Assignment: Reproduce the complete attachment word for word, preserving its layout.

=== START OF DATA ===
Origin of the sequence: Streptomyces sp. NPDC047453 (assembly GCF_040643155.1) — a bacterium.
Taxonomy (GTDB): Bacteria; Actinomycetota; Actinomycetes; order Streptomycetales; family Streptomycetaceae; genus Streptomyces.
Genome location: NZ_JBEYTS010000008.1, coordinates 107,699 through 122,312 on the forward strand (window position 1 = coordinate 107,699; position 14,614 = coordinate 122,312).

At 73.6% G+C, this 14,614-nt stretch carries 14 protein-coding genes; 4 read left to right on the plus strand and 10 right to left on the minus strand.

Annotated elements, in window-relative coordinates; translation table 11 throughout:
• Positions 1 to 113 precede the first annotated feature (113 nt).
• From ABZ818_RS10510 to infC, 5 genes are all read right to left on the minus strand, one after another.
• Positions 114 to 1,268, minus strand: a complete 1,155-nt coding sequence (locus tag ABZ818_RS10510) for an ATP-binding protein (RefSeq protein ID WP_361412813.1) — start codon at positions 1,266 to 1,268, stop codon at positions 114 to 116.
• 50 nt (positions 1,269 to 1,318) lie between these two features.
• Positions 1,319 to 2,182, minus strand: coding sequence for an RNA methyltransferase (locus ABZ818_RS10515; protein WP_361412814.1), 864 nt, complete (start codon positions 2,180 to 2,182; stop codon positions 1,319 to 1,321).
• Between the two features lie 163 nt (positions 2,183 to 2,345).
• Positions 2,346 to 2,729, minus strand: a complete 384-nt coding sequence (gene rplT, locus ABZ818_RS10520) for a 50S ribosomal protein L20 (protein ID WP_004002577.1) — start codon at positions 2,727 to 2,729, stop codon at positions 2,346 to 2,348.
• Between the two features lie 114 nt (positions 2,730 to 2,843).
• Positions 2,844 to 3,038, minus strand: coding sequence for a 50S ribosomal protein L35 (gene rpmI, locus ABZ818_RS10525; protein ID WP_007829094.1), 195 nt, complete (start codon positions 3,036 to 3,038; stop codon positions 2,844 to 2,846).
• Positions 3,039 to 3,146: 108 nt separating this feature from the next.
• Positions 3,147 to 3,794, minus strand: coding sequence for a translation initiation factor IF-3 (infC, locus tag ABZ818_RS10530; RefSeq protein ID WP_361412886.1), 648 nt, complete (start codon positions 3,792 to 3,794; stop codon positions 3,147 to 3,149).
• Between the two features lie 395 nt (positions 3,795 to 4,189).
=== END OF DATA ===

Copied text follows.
Origin of the sequence: Streptomyces sp. NPDC047453 (assembly GCF_040643155.1) — a bacterium.
Taxonomy (GTDB): Bacteria; Actinomycetota; Actinomycetes; order Streptomycetales; family Streptomycetaceae; genus Streptomyces.
Genome location: NZ_JBEYTS010000008.1, coordinates 107,699 through 122,312 on the forward strand (window position 1 = coordinate 107,699; position 14,614 = coordinate 122,312).

At 73.6% G+C, this 14,614-nt stretch carries 14 protein-coding genes; 4 read left to right on the plus strand and 10 right to left on the minus strand.

Annotated elements, in window-relative coordinates; translation table 11 throughout:
• Positions 1 to 113 precede the first annotated feature (113 nt).
• From ABZ818_RS10510 to infC, 5 genes are all read right to left on the minus strand, one after another.
• Positions 114 to 1,268, minus strand: a complete 1,155-nt coding sequence (locus tag ABZ818_RS10510) for an ATP-binding protein (RefSeq protein ID WP_361412813.1) — start codon at positions 1,266 to 1,268, stop codon at positions 114 to 116.
• 50 nt (positions 1,269 to 1,318) lie between these two features.
• Positions 1,319 to 2,182, minus strand: coding sequence for an RNA methyltransferase (locus ABZ818_RS10515; protein WP_361412814.1), 864 nt, complete (start codon positions 2,180 to 2,182; stop codon positions 1,319 to 1,321).
• Between the two features lie 163 nt (positions 2,183 to 2,345).
• Positions 2,346 to 2,729, minus strand: a complete 384-nt coding sequence (gene rplT, locus ABZ818_RS10520) for a 50S ribosomal protein L20 (protein ID WP_004002577.1) — start codon at positions 2,727 to 2,729, stop codon at positions 2,346 to 2,348.
• Between the two features lie 114 nt (positions 2,730 to 2,843).
• Positions 2,844 to 3,038, minus strand: coding sequence for a 50S ribosomal protein L35 (gene rpmI, locus ABZ818_RS10525; protein ID WP_007829094.1), 195 nt, complete (start codon positions 3,036 to 3,038; stop codon positions 2,844 to 2,846).
• Positions 3,039 to 3,146: 108 nt separating this feature from the next.
• Positions 3,147 to 3,794, minus strand: coding sequence for a translation initiation factor IF-3 (infC, locus tag ABZ818_RS10530; RefSeq protein ID WP_361412886.1), 648 nt, complete (start codon positions 3,792 to 3,794; stop codon positions 3,147 to 3,149).
• Between the two features lie 395 nt (positions 3,795 to 4,189).